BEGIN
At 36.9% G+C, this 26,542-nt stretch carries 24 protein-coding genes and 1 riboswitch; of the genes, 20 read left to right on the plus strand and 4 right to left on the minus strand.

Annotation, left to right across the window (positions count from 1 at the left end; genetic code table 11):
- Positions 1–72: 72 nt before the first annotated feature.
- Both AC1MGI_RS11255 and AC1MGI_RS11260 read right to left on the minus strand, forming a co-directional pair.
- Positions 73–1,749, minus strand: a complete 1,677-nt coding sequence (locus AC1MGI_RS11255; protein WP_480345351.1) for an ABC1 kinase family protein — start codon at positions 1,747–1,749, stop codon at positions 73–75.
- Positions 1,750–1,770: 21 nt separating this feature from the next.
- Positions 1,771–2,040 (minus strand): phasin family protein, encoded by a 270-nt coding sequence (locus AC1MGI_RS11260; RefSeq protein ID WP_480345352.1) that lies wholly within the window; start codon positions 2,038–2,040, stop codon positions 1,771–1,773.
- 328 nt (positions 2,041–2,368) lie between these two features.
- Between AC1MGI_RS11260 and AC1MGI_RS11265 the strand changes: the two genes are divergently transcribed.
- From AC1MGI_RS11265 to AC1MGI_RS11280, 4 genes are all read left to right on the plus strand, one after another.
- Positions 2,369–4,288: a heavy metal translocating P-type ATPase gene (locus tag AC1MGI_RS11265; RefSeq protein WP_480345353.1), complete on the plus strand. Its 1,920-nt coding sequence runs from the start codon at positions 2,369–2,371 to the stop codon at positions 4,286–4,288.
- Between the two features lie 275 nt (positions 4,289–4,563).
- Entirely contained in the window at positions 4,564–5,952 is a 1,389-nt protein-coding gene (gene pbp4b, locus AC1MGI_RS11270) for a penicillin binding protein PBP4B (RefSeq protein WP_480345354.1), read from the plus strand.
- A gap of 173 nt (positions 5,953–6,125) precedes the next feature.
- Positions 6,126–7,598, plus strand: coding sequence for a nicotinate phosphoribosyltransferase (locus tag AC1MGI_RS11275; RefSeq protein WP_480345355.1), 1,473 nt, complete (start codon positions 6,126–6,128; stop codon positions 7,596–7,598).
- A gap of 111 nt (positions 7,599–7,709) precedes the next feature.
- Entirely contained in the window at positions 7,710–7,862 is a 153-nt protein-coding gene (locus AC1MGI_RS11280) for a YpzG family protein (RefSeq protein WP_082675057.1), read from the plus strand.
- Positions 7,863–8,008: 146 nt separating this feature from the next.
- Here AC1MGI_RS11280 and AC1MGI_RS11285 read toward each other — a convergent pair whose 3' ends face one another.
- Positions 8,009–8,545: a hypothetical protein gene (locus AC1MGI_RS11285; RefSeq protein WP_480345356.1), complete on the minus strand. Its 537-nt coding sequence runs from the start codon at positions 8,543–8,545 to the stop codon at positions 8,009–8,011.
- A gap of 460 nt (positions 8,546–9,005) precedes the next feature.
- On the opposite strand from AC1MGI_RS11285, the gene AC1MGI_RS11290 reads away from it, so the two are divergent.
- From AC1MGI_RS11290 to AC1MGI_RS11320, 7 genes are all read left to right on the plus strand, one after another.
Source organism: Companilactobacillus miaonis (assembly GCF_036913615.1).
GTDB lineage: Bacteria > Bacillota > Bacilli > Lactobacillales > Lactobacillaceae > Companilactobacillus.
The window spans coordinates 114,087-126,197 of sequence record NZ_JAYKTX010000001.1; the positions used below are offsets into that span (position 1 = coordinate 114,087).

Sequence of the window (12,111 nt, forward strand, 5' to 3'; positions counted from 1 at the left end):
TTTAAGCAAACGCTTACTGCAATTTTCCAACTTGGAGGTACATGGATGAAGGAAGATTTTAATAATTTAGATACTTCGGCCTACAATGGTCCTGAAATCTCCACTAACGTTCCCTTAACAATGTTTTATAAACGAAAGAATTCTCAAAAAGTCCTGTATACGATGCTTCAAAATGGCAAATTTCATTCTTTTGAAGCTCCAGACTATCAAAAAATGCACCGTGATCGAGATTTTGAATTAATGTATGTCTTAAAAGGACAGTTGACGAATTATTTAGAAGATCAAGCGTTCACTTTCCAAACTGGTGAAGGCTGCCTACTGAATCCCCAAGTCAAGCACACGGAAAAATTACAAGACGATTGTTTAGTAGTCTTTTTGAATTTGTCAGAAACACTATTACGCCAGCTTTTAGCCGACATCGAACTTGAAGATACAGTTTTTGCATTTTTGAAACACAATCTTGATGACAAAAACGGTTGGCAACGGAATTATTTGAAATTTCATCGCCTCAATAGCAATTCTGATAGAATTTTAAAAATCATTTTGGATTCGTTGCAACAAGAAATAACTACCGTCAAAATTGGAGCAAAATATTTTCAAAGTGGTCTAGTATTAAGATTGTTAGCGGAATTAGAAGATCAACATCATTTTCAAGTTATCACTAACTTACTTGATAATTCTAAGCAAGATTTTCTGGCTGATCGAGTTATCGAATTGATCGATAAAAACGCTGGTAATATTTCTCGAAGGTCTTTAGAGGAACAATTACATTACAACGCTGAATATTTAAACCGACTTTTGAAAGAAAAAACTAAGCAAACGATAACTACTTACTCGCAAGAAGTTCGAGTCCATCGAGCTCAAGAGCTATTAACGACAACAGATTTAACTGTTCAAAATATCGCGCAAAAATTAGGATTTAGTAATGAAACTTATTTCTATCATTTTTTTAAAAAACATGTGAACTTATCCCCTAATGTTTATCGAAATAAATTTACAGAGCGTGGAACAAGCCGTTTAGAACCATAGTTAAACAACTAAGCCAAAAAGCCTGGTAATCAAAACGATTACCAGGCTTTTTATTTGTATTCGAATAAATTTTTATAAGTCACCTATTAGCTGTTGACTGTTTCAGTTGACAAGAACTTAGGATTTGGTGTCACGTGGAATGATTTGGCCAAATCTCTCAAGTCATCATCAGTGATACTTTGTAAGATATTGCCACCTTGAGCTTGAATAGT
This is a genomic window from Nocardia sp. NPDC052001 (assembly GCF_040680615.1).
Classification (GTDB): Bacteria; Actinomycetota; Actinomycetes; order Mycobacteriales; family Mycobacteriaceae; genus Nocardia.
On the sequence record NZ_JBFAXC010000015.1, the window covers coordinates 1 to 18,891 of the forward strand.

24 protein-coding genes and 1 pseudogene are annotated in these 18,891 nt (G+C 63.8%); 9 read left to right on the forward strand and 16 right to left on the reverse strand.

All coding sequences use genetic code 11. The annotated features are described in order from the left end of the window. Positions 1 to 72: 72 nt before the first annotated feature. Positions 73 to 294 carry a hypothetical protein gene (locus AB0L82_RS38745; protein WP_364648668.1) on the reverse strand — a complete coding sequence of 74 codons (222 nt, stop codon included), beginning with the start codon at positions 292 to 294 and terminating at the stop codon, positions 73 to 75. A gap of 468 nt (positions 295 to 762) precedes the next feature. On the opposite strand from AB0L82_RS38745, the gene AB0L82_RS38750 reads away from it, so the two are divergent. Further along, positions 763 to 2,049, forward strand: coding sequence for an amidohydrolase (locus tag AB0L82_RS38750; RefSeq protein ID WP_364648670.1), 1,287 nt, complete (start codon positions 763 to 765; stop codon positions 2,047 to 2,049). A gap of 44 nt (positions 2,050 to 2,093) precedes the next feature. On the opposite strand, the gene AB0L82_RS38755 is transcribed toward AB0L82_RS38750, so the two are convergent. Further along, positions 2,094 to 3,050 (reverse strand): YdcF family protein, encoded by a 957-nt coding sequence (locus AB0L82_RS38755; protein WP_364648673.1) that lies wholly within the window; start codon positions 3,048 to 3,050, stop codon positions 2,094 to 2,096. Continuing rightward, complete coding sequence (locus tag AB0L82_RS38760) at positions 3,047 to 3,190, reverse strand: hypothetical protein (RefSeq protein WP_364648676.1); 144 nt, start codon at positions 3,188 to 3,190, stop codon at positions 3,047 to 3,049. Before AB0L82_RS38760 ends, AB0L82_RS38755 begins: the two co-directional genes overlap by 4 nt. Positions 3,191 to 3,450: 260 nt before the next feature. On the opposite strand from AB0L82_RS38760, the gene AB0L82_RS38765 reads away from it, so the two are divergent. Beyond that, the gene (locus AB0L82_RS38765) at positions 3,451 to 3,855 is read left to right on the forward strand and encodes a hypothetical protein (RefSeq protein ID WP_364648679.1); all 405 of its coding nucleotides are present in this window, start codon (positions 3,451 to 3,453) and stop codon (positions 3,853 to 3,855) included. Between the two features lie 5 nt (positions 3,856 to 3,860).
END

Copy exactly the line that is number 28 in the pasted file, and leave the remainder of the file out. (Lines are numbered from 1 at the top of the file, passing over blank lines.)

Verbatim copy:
TTTAAGCAAACGCTTACTGCAATTTTCCAACTTGGAGGTACATGGATGAAGGAAGATTTTAATAATTTAGATACTTCGGCCTACAATGGTCCTGAAATCTCCACTAACGTTCCCTTAACAATGTTTTATAAACGAAAGAATTCTCAAAAAGTCCTGTATACGATGCTTCAAAATGGCAAATTTCATTCTTTTGAAGCTCCAGACTATCAAAAAATGCACCGTGATCGAGATTTTGAATTAATGTATGTCTTAAAAGGACAGTTGACGAATTATTTAGAAGATCAAGCGTTCACTTTCCAAACTGGTGAAGGCTGCCTACTGAATCCCCAAGTCAAGCACACGGAAAAATTACAAGACGATTGTTTAGTAGTCTTTTTGAATTTGTCAGAAACACTATTACGCCAGCTTTTAGCCGACATCGAACTTGAAGATACAGTTTTTGCATTTTTGAAACACAATCTTGATGACAAAAACGGTTGGCAACGGAATTATTTGAAATTTCATCGCCTCAATAGCAATTCTGATAGAATTTTAAAAATCATTTTGGATTCGTTGCAACAAGAAATAACTACCGTCAAAATTGGAGCAAAATATTTTCAAAGTGGTCTAGTATTAAGATTGTTAGCGGAATTAGAAGATCAACATCATTTTCAAGTTATCACTAACTTACTTGATAATTCTAAGCAAGATTTTCTGGCTGATCGAGTTATCGAATTGATCGATAAAAACGCTGGTAATATTTCTCGAAGGTCTTTAGAGGAACAATTACATTACAACGCTGAATATTTAAACCGACTTTTGAAAGAAAAAACTAAGCAAACGATAACTACTTACTCGCAAGAAGTTCGAGTCCATCGAGCTCAAGAGCTATTAACGACAACAGATTTAACTGTTCAAAATATCGCGCAAAAATTAGGATTTAGTAATGAAACTTATTTCTATCATTTTTTTAAAAAACATGTGAACTTATCCCCTAATGTTTATCGAAATAAATTTACAGAGCGTGGAACAAGCCGTTTAGAACCATAGTTAAACAACTAAGCCAAAAAGCCTGGTAATCAAAACGATTACCAGGCTTTTTATTTGTATTCGAATAAATTTTTATAAGTCACCTATTAGCTGTTGACTGTTTCAGTTGACAAGAACTTAGGATTTGGTGTCACGTGGAATGATTTGGCCAAATCTCTCAAGTCATCATCAGTGATACTTTGTAAGATATTGCCACCTTGAGCTTGAATAGT